So, yeah, there is a reasonable way to use Focus, have an application-selector on the host side, and do this in a reasonable way. Not in an easy, ready-made way (yet!), but a reasonable way nevertheless.

Sounds reasonable.

And if I’m not running some specific tool or plugin which I know talks over the serial port, then it’s not in use, right? Does it conflict with make flash?

Yep, sorry. I get more than my money’s worth from hotkeys and clipboard history :slight_smile:
Maybe you can whip up some macros that fire-off the Spotlight app switching?

Yes.

The tool can be made in a way that it won’t conflict: if it notices a disconnect, just don’t reconnect immediately, but wait until flashing is over. Flashing involves sending a reset to the device, which - as far as I understand - will cause clients to disconnect. I’ve yet to verify this, though.

Eh, as much fun as writing serial communication code sounds, Alfred works great. Thanks for all the suggestions!

Here’s wiring up prog plus home row keys to weird combos (layer shift worked better than just mapping prog to ctrl-option-shift-cmd because it doesn’t mess up prog-enter for flashing): https://github.com/glasser/Model01-Firmware/commit/dc93b99504f30030cf96cbb96b7cc91f4a2656d7

Then the Alfred workflows all look something like:

Regarding setting up a Hyper key, also see this comment by Jesse. (This approach is also described by algernon above, but I didn’t comprehend until reading jesse’s comment.

I was using Karabiner Elements as described above, but:

  • doing it with LSHIFT(LALT(LCTRL(Key_LeftGui))) directly in the key map is easier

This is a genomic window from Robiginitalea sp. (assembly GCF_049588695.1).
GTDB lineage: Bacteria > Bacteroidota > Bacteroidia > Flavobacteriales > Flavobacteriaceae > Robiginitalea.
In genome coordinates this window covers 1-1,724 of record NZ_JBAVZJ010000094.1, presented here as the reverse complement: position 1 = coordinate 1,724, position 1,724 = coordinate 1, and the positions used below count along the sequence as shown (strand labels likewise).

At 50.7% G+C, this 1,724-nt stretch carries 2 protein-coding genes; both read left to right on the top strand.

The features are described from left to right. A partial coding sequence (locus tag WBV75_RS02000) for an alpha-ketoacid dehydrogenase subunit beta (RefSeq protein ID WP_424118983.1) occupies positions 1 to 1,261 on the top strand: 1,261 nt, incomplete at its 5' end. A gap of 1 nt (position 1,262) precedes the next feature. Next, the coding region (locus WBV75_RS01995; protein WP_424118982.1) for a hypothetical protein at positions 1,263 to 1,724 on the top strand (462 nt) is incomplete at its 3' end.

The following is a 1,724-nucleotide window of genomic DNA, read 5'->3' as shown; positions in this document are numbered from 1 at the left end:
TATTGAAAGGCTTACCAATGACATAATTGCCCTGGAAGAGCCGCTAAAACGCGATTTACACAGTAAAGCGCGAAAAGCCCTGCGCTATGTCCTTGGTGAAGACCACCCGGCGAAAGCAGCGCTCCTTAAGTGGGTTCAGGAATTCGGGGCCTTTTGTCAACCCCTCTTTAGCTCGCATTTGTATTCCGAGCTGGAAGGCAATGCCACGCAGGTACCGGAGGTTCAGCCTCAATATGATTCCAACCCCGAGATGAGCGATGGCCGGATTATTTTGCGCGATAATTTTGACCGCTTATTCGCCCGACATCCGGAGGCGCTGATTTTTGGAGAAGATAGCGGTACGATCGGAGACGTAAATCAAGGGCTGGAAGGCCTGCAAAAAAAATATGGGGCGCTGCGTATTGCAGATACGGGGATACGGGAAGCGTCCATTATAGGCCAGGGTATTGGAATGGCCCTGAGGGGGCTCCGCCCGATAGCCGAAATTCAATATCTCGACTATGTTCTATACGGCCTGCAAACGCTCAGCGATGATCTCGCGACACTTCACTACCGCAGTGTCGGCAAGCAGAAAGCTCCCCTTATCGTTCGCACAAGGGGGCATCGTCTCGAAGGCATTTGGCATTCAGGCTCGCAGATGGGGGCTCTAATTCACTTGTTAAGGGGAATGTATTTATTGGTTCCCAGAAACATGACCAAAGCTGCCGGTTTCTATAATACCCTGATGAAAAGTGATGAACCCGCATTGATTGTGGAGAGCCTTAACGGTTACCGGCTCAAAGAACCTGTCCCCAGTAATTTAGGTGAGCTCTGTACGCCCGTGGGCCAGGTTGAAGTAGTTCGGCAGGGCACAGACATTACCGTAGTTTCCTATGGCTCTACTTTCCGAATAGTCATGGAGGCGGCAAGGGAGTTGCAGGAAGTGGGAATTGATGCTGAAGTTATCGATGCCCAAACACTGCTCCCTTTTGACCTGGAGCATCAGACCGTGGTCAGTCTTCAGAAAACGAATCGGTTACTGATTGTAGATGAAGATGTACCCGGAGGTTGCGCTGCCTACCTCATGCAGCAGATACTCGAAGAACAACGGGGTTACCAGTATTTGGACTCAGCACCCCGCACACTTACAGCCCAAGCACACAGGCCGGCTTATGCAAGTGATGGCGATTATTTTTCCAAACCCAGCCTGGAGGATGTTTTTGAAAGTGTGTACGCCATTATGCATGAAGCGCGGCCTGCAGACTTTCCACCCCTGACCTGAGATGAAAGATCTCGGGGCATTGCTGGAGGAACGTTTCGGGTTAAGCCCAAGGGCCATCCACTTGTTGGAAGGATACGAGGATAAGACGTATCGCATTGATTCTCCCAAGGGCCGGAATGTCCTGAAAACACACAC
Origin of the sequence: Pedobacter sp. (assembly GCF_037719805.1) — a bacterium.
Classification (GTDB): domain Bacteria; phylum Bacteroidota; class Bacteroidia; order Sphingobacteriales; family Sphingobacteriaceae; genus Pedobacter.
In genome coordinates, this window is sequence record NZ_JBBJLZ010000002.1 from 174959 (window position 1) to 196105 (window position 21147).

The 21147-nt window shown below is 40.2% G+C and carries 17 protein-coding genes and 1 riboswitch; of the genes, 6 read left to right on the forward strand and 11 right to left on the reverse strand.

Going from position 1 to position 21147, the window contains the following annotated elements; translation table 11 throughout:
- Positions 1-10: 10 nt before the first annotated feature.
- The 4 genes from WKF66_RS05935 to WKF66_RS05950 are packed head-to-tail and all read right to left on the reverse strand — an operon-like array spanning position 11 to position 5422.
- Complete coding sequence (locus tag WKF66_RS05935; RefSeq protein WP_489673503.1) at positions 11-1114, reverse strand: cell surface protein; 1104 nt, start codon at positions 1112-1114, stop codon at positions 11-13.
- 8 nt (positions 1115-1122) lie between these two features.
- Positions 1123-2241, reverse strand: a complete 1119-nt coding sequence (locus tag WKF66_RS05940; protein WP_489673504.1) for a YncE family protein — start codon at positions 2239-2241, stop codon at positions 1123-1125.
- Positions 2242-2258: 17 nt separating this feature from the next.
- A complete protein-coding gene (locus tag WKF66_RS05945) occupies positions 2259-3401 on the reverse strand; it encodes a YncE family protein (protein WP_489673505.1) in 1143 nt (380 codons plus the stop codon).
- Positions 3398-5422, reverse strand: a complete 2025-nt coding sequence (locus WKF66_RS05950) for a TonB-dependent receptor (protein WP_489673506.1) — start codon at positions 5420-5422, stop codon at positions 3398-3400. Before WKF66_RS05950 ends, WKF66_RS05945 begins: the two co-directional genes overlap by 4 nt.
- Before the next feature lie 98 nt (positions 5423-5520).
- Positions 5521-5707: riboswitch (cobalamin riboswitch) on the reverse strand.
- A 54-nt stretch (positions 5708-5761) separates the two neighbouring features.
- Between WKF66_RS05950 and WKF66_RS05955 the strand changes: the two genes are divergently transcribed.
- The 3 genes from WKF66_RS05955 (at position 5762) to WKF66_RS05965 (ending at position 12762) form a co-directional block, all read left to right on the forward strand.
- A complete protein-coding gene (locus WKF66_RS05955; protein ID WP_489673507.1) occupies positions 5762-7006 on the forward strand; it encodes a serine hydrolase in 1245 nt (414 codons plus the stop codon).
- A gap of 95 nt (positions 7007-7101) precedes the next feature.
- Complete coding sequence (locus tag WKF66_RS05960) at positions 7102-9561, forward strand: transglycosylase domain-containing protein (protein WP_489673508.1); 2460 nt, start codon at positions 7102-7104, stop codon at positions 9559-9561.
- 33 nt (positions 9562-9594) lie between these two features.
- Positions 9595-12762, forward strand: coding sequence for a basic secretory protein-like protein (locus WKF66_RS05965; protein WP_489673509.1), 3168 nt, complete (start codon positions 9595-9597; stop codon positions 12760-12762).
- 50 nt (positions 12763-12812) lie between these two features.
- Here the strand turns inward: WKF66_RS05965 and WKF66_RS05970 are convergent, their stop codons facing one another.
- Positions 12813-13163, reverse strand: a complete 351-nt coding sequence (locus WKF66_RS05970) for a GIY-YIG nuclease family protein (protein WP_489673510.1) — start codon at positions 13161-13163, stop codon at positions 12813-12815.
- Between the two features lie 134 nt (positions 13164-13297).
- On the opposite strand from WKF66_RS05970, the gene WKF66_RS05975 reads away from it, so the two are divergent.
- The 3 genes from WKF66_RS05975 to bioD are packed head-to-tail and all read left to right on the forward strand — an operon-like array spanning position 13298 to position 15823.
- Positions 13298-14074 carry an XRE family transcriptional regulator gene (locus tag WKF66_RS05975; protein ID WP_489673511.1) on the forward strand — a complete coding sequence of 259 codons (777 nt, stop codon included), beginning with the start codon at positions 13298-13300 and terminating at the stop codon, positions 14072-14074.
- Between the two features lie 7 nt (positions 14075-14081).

• Karabiner Elements worked for this, but was logging lots of: “IOHIDDeviceOpen error: kIOReturnBadArgument (-536870206) Model 01…” and Karabiner Elements was using a bit more CPU with the Model 01 enabled than with any of my other external keyboards, possibly due to the error logging
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I also had this. Making the board do all the work is way cooler.

@glasser you can also keep your workflow drawer cleaner if you make just one Hyper workflow (screenshot below). All my app switching is grouped together, as well as other commands (I use hyper to switch to Colemak/Qwerty, log out of my system etc.). I also use the Read Me to keep track of other apps that use Hyper (like in the Divvy app I map this key, but I want to be able to go to one place to see what every key is doing).

On my M01 I mapped Hyper on the LED key and “Meh” on the Any key (Meh is cmd+alt+ctrl)

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@arley, thanks for the excellent Alfred tip. I am using my Hyper key in this way, and it is delightfully convenient.

The only thing that would make it better is if the OneShot plugin worked on the composited LSHIFT(LALT(LCTRL(Key_LeftGui))) keymap entry.

It may be possible to do that, with a trick: using a macro! Something along these lines:

static void OneShotHyper(uint8_t keyState) {
  handleKeyswitchEvent(OSM(LeftShift), UNKNOWN_KEYSWITCH_LOCATION, keyState);
  handleKeyswitchEvent(OSM(LeftControl), UNKNOWN_KEYSWITCH_LOCATION, keyState);
  handleKeyswitchEvent(OSM(LeftAlt), UNKNOWN_KEYSWITCH_LOCATION, keyState);
  handleKeyswitchEvent(OSM(LeftGui), UNKNOWN_KEYSWITCH_LOCATION, keyState);
}

Mind you, I have not tried it, and it may or may not work. It should, though. If it doesn’t, let me know and I’ll see if I can come up with a working solution.

The trick here is that OneShot does not cancel itself when another OneShot is input, so we create a macro that simulates pressing the oneshot variant of all of the left-side modifiers.

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Many thanks @algernon, that works as advertised.

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Also works for me, but I feel like I have to be quicker than the default of 2500ms. I don’t think that’s an issue for me, just interesting.